There just aren't enough hours in the day.

Apr 25, 2007

I haven't been posting much lately because I've been too busy to sit and write anything coherent, save for a quick blurb a few mornings ago. Things are, to be honest, going mad at work, which has been taking up a good twelve to fourteen hours every day. On top of all of this, my offline life is also going crazy for various reasons, and rather than spend nights online I'm taking care of business, so to speak. As one would expect, this combination of things takes a lot out of you. When I do manage to get some sleep, I tend to sleep until Lyssa wakes me up in the morning, whenever that happens to be. We have a new addition to the family: A couple of days ago one of Lyssa's cow-orkers gave us a pet, a baby Syrian hamster from a litter birthed by her daughter's hamster. The day before we brought her home we drove out to the local pet store and bought a basic setup for a fuzzball, which consists of a purple wire cage with a built in treadwheel, a little plastic igloo for nesting, some bedding, a glass water bottle, and a little ceramic dish for food. We also bought her an acrylic hamster ball, for when we break the cage down to clean it out. The night before we set everything up on the table in the library after I got home from class to give it a chance to air out.

After not a bit of discussion, Lyssa and I decided to call her Lucy. She's about palm-sized, mostly black and grey with a couple of faint white stripes on her face and belly. She's a little on the timid side but friendly. We're working on hand-taming her but it's been slow going lately due to how crazy life has been, we haven't been able to work with her as much as we'd like to. Lyssa's got a couple of good photographs of her that I'll link to later. For some reason, Lucy goes to the bathroom a lot on the treadwheel, so we'll have to clean her cage out sooner than expected. She also doesn't nest inside the igloo for some reason, preferring to sleep underneath the treadwheel near the back of the cage. We're not sure if she doesn't yet feel safe enough to nest inside the igloo or if she hasn't figured out that she's able to yet.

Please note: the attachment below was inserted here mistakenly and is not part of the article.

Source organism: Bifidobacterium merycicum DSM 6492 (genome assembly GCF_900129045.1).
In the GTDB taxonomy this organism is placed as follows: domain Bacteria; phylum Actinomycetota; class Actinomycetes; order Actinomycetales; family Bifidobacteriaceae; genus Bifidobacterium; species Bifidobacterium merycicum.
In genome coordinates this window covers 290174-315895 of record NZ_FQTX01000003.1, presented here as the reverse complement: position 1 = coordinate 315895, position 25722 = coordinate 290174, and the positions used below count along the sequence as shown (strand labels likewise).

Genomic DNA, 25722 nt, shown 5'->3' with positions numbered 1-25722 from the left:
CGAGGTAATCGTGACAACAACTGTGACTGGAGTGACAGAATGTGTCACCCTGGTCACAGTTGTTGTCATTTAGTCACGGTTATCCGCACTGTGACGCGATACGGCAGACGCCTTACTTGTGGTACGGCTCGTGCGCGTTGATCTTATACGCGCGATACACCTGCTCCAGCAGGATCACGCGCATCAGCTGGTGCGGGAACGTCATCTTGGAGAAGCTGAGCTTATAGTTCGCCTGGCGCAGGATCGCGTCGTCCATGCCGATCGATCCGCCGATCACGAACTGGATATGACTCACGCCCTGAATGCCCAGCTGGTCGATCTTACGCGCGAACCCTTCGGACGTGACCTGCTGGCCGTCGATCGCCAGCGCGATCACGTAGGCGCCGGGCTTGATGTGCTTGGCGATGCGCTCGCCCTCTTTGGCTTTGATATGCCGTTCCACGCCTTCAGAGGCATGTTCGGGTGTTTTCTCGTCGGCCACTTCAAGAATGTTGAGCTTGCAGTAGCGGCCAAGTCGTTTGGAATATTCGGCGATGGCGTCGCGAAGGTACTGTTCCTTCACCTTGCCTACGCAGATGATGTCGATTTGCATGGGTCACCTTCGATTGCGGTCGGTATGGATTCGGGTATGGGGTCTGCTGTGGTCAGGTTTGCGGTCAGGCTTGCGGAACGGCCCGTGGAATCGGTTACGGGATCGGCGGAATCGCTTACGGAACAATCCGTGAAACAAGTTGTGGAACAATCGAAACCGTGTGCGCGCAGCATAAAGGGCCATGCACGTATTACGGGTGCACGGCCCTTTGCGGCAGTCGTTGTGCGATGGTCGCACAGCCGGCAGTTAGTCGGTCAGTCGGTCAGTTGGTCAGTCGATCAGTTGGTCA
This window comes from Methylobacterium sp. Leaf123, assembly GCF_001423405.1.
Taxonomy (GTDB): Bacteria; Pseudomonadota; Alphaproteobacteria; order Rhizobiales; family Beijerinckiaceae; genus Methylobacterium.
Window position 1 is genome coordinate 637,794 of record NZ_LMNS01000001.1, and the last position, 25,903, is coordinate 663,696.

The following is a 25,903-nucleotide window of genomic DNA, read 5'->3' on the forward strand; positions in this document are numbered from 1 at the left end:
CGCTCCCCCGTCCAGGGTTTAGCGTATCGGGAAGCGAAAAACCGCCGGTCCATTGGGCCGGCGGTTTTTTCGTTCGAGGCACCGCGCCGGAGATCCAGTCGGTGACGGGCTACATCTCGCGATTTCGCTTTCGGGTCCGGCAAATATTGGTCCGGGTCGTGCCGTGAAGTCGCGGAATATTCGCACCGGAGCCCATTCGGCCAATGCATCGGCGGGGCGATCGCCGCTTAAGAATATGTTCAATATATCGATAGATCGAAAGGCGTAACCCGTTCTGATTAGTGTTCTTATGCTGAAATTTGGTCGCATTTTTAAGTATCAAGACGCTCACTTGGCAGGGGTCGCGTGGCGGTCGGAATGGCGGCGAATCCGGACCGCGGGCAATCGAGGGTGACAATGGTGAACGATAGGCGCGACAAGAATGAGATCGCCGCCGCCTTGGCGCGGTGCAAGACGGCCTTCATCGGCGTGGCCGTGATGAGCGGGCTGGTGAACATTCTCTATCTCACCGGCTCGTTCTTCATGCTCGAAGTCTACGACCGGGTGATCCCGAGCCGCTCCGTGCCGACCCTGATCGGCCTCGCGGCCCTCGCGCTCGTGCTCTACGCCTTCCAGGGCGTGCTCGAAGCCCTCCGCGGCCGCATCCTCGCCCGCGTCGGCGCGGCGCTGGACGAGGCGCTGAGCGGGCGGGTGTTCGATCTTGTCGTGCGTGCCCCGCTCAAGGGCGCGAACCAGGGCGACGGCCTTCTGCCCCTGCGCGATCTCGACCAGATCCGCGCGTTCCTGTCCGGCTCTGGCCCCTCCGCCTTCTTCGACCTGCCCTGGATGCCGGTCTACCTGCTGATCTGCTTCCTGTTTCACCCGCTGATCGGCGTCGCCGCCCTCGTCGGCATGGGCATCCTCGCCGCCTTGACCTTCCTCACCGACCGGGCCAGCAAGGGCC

Last night, Lyssa and I met up in Dupont Circle for dinner before going to the Loreena McKinnett concert at the Daughters of the Ameican Revolution hall a couple of blocks away from the White House. She'd left work early and I've been working from home for the past couple of days so we got on the Metro and headed for DC proper just before rush hour. I arrived a couple of minutes before she did, even though I missed a stop or two on the Metro line and had to double back once or twice. We had dinner at the restaurant behind (and a part of) Kramerbooks before wandering around the Circle for a while, and then caught the Metro a couple of stops back for the six block-plus hike to the hall.

As it turned out, we got there about an hour early, and killed time for a while. Security at the concert was a lot more tight than usual - our bags were searched, and no cameras or other recording equipment were permitted. Lyssa and I had cameras with us just the same (though not intentionally; she keeps hers in her purse, and my cellphone has a camera built into it), though out of courtesy we didn't take any pictures last night. As it turned out, we weren't the only ones, but that's parenthetical. We ran into Elwing and her SO after a few minutes and hung out until people started arriving in earnest, and then went about finding our seats. Lyssa and I had floor seats near the back of the auditorium, which afforded us a decent view of the stage, which was fully decked out for the concert. After finding our seats we ran into Laurelinde and Bronwyn, who had the next pair of seats over from ours (well, not technically.. the couple that actually was next to us was nice enough to switch with them so that we could sit together).

I'll be honest with all of you, I'm not much of a Loreena McKinnett fan. I appreciate her music, especially how she juxtaposes instruments from many different cultures into a complex, cohesive whole. You have to have respect for someone who can write music that requires a real hurdy-gurdy, and can make it sound good... but all things being equal, I won't ordinarily seek out her music among other choices. Nothing against her, you understand, just my personal tastes.

She played a two hour show before a packed house last night, with a fifteen minute intermission about halfway through. About half of her band switched instruments multiple times last night, and they played everything from different kinds of drums (including a modern drum kit, replete with drummer throwing up the metal horns occasionally), accoustic and electric guitars, a harp, a fiddle, the aforementioned hurdy-gurdy, and a lyra (denizens of Washington, DC, will no doubt think of the older Chinese gentleman who can sometimes be seen playing a home-made lyra on various street corners or at Metro stations around the city).

I have to admit, I was very impressed by the complexity of her music. I had a good time sorting through the layers of her music to listen to just the cello, or just the bass guitar because sometimes they got lost beneath everything else. They played a pair of encores last night after a pair of standing ovations.

After the show we met up with Rialian and Helen and then all of us hiked to the nearest Metro station for the ride back home. I slept part of the way home and wound up passing out around 0030 EST5EDT this morning.